Scarlet fever is contagious to people who come into close contact with an infected child.
Complications are rare but can include deeper tissue infections, rheumatic fever, and kidney disease.
- Scarlet fever is rare in children under the age of 2, because substances from the mother's immune system (antibodies) protect the child up to that age.
- The peak ages for infection are 4–8 years. By age 10, most children have developed their own immunity to the toxin.
- Because infection is spread by fluids from the airways (respiratory secretions), infection rates are higher in crowded situations.
Fever, chills, body aches, nausea, vomiting, and loss of appetite may occur.
When the throat is the main area of infection, the tonsils may become enlarged, red, and tender. Other areas (lymph nodes) in the neck may become swollen. At first, the tongue has a white coating, giving a "white strawberry" tongue appearance, which then falls off (sheds) to reveal a bright red strawberry tongue. The rash does not affect the palms and soles at first, but later on, these areas may peel. The rash usually lasts for 4–5 days, and as it fades (subsides), skin on the neck and face start to peel, and eventually the hands and feet start to peel as well.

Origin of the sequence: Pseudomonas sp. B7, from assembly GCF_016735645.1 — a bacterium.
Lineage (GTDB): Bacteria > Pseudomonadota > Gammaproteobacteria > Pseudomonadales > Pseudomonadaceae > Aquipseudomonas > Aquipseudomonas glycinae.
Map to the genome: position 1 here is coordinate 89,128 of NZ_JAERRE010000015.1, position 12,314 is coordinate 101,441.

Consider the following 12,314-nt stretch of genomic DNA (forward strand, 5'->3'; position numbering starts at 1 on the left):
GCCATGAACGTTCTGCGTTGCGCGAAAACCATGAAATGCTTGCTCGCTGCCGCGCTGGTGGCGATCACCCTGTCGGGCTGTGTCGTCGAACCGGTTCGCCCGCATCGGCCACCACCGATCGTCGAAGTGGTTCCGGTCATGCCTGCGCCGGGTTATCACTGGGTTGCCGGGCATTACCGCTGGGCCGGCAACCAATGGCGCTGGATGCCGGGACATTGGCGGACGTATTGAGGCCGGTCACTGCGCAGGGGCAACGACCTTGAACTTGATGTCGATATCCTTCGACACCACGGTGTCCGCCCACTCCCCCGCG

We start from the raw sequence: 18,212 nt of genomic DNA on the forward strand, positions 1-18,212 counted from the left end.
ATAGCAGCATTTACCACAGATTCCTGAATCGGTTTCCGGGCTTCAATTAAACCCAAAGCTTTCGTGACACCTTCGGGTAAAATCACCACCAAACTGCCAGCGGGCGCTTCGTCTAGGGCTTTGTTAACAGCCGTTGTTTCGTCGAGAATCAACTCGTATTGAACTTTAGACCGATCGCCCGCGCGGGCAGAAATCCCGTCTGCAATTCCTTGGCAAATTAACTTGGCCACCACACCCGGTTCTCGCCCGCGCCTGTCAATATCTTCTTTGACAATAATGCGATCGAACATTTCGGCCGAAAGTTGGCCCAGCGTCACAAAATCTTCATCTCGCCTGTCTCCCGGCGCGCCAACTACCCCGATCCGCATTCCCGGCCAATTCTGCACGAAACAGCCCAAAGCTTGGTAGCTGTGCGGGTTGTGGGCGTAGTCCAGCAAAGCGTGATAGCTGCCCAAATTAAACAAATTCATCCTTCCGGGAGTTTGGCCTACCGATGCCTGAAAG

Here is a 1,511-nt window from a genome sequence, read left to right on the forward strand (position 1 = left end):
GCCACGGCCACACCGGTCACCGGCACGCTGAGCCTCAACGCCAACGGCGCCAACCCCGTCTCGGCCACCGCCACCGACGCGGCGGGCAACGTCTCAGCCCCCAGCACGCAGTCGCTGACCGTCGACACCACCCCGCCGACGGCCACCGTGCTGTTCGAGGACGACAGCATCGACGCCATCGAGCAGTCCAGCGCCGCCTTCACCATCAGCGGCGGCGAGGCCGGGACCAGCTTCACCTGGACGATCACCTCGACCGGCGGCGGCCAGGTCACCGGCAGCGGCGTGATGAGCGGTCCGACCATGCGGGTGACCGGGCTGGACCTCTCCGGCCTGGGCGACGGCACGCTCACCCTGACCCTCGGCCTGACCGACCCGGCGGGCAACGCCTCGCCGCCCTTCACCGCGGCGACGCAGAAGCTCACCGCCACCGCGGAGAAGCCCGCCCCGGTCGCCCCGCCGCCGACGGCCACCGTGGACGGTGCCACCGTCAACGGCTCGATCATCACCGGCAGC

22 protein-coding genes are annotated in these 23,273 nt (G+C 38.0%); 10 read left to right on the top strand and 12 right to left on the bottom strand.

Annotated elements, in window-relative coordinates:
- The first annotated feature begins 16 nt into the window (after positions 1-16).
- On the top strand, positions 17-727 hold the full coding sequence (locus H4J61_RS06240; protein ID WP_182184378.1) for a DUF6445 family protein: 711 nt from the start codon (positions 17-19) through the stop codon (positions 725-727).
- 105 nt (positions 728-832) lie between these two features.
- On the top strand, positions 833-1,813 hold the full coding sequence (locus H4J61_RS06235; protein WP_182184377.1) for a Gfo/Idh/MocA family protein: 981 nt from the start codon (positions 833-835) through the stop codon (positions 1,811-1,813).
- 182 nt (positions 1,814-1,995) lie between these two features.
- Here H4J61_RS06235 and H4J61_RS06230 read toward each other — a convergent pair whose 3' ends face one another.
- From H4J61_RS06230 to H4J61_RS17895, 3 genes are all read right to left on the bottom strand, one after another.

- Keep eating and clothing items used by an ill child away from other people, and wash them in hot soapy water.
- The child's caregivers should wash their hands frequently.
- Keep the child comfortable with acetaminophen (Tylenol®) or ibuprofen for fever relief.
- Have your child eat soft foods, drink plenty of liquids, and apply lotions such as calamine for itching, if needed.